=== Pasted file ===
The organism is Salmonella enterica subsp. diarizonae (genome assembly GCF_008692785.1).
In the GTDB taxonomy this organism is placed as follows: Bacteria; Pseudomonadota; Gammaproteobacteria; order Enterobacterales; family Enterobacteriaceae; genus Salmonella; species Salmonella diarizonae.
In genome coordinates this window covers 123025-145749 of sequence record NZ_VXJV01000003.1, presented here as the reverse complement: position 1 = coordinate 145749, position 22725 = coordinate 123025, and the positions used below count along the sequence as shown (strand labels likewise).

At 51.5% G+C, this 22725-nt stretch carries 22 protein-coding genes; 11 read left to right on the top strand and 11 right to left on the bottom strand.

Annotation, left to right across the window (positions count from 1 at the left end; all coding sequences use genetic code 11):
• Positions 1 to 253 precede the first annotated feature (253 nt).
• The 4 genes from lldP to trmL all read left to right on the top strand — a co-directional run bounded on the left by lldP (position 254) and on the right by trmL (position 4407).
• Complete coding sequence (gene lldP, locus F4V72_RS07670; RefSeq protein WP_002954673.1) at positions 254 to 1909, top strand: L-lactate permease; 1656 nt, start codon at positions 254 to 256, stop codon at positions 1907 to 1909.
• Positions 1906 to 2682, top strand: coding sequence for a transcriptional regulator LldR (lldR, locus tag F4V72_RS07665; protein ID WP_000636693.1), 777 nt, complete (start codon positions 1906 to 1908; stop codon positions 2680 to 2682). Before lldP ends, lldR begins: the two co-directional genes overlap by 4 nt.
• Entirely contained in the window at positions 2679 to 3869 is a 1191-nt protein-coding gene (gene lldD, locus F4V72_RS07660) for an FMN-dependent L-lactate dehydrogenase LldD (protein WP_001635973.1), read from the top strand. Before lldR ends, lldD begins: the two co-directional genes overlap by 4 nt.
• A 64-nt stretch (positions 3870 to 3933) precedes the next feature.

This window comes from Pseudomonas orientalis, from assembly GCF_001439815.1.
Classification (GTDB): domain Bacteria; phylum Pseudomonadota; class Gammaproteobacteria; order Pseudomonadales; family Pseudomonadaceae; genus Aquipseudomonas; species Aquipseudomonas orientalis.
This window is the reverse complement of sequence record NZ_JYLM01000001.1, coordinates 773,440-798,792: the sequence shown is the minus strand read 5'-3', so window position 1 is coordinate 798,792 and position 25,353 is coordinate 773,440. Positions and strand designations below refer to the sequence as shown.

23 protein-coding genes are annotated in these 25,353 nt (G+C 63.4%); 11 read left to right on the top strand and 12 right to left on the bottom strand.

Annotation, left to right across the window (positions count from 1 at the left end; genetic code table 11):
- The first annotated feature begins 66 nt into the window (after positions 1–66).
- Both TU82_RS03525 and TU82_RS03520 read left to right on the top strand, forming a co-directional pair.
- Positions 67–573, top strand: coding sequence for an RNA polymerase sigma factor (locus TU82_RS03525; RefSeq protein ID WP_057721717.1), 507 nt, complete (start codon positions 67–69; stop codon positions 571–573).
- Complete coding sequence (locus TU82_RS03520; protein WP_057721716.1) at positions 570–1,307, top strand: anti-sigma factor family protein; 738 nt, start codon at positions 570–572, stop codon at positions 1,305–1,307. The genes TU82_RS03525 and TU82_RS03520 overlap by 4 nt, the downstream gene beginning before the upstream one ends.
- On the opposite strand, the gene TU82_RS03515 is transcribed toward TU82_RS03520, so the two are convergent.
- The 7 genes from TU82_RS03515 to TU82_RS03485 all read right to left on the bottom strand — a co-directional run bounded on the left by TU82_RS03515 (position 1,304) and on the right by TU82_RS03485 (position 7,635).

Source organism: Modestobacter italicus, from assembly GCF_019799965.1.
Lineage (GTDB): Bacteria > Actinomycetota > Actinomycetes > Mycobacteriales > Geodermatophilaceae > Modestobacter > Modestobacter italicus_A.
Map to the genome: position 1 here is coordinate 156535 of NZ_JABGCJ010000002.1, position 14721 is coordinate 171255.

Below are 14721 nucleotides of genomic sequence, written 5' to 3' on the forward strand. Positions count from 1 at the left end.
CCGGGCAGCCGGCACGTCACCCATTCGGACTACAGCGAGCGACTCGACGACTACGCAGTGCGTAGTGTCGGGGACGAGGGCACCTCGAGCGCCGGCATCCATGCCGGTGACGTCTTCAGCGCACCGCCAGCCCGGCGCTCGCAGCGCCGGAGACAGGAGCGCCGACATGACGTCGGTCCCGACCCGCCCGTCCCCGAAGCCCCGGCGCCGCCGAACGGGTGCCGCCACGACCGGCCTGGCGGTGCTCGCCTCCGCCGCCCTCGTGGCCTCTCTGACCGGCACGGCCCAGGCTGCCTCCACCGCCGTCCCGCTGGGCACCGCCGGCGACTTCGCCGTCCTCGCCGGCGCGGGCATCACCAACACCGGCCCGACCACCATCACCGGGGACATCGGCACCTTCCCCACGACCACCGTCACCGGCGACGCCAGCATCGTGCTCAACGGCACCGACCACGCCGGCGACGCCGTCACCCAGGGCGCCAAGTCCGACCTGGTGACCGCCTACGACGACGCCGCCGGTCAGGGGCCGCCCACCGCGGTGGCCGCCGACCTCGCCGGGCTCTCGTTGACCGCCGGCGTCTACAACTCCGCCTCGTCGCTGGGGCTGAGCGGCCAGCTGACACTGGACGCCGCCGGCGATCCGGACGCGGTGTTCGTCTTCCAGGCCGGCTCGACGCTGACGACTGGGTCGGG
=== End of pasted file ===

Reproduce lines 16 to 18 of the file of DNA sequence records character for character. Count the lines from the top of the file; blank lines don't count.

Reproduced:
Annotation, left to right across the window (positions count from 1 at the left end; genetic code table 11):
- The first annotated feature begins 66 nt into the window (after positions 1–66).
- Both TU82_RS03525 and TU82_RS03520 read left to right on the top strand, forming a co-directional pair.